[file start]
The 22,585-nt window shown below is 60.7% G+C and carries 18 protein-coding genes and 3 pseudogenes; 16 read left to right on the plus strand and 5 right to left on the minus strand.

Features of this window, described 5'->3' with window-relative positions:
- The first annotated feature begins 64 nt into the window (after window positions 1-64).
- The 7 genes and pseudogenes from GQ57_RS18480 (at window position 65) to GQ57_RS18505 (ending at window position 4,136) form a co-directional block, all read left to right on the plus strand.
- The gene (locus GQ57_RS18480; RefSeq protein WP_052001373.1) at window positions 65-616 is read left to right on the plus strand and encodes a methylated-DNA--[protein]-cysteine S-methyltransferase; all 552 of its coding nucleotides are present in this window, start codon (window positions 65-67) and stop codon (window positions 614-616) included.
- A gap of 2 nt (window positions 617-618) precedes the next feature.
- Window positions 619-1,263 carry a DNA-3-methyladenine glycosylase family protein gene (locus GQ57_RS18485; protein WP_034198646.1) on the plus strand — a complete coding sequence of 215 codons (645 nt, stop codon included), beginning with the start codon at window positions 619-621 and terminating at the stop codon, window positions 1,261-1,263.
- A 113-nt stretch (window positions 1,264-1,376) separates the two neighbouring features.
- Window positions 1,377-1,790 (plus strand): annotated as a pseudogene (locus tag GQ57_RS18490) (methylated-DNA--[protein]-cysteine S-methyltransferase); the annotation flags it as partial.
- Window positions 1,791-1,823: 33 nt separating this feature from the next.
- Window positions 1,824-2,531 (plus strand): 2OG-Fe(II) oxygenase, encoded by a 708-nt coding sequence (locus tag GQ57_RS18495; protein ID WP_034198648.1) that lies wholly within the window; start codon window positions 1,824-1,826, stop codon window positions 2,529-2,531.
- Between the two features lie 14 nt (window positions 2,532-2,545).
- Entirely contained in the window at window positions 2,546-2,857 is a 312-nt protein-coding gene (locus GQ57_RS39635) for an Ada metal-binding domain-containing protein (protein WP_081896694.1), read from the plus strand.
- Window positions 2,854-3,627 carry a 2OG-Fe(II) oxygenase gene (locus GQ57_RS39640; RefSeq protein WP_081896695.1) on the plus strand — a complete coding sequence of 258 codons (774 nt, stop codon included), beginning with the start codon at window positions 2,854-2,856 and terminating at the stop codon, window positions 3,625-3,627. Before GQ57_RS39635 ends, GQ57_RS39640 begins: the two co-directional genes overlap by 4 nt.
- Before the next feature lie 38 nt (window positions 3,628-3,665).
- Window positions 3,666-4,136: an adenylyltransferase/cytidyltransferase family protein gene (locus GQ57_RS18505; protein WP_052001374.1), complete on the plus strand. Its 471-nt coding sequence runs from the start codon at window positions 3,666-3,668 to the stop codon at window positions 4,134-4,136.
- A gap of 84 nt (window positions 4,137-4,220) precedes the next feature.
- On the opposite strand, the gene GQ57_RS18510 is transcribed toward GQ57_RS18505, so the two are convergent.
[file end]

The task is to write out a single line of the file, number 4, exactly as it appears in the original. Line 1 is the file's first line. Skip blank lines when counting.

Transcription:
- The 7 genes and pseudogenes from GQ57_RS18480 (at window position 65) to GQ57_RS18505 (ending at window position 4,136) form a co-directional block, all read left to right on the plus strand.